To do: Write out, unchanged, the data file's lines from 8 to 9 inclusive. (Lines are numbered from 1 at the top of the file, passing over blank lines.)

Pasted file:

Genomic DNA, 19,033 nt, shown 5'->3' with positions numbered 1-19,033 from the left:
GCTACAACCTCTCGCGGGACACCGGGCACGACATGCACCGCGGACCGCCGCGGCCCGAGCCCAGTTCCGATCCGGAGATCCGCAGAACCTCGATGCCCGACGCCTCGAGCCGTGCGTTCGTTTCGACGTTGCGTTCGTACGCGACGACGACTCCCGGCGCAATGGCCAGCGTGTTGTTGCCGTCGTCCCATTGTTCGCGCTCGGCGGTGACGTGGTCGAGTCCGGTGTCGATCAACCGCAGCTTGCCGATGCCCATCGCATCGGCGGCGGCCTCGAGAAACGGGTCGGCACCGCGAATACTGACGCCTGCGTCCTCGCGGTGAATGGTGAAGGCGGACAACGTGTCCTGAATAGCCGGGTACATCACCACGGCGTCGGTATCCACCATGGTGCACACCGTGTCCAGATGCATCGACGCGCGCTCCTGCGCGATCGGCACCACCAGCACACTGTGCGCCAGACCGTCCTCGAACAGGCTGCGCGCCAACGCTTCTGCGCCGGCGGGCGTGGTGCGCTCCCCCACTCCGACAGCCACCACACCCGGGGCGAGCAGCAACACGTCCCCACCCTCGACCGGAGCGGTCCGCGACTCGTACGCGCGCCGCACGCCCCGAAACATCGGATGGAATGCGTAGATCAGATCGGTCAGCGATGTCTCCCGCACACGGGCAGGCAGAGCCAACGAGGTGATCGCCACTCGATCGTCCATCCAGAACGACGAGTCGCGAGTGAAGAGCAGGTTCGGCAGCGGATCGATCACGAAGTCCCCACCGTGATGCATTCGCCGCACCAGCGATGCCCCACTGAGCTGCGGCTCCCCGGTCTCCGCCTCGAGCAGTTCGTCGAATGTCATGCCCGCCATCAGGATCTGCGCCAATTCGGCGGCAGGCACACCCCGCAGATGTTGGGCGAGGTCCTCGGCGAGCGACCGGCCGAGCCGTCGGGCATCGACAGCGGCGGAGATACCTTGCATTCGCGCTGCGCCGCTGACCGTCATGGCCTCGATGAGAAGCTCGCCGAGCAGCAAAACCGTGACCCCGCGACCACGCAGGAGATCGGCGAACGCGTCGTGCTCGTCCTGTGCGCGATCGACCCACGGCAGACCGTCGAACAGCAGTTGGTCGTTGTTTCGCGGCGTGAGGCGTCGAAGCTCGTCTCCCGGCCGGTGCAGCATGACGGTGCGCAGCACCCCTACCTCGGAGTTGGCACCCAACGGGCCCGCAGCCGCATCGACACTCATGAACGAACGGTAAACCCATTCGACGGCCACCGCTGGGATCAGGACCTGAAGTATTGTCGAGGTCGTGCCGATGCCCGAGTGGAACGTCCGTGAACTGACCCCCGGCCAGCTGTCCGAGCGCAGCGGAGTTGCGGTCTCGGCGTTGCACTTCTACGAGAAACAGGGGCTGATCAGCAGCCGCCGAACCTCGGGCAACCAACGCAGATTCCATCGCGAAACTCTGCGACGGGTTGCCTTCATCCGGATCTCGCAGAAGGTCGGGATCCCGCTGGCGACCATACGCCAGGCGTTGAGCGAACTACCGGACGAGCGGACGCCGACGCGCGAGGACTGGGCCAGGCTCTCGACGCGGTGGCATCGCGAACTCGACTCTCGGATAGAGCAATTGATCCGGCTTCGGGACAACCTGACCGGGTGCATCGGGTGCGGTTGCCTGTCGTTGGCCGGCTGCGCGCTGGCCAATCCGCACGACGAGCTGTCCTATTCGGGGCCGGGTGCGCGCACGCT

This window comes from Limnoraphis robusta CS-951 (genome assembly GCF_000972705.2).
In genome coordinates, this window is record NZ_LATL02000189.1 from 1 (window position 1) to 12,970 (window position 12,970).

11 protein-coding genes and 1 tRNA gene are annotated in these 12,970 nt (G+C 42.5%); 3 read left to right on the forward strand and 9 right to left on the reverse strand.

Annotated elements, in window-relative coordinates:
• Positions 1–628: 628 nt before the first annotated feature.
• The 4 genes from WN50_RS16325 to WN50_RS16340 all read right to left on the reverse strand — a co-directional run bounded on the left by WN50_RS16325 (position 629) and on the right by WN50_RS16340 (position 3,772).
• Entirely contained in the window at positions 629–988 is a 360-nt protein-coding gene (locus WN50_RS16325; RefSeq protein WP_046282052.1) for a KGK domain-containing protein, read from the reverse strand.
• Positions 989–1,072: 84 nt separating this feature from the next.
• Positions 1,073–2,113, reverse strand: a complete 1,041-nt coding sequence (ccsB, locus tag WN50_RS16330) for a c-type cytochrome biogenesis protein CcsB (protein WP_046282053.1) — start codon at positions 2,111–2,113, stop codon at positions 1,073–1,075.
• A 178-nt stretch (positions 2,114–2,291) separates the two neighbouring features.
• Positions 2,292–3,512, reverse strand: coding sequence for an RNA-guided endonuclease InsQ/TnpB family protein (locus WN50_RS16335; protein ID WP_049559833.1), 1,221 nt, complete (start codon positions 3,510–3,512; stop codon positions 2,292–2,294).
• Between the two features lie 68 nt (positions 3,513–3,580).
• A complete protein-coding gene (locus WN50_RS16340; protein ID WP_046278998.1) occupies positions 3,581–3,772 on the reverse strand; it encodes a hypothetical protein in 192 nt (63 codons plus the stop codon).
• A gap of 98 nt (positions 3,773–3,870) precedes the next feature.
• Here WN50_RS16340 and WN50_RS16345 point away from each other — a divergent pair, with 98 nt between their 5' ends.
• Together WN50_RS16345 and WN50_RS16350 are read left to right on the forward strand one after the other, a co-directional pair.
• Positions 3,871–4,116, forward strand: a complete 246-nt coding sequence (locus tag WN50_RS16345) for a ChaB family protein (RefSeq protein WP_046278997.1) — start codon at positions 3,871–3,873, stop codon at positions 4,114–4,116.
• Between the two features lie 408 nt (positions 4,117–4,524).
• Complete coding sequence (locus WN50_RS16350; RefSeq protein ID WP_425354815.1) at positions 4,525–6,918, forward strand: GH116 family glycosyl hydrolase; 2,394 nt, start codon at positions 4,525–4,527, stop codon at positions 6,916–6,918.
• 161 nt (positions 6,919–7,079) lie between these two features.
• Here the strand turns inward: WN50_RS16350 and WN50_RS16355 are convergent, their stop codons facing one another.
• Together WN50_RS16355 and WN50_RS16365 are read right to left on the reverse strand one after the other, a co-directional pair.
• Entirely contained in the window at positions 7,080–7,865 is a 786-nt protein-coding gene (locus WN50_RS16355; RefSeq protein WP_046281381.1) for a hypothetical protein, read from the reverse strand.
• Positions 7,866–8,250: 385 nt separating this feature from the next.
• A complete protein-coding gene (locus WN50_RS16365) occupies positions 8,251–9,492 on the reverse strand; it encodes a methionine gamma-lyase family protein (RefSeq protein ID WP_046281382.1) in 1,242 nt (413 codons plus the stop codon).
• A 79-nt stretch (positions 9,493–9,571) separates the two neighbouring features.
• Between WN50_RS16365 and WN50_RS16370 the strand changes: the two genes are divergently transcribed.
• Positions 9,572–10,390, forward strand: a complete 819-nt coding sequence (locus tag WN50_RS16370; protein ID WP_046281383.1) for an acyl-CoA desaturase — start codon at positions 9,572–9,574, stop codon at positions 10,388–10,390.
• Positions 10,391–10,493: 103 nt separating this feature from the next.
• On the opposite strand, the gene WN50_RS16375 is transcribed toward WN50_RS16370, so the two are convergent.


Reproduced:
• The 4 genes from WN50_RS16325 to WN50_RS16340 all read right to left on the reverse strand — a co-directional run bounded on the left by WN50_RS16325 (position 629) and on the right by WN50_RS16340 (position 3,772).
• Entirely contained in the window at positions 629–988 is a 360-nt protein-coding gene (locus WN50_RS16325; RefSeq protein WP_046282052.1) for a KGK domain-containing protein, read from the reverse strand.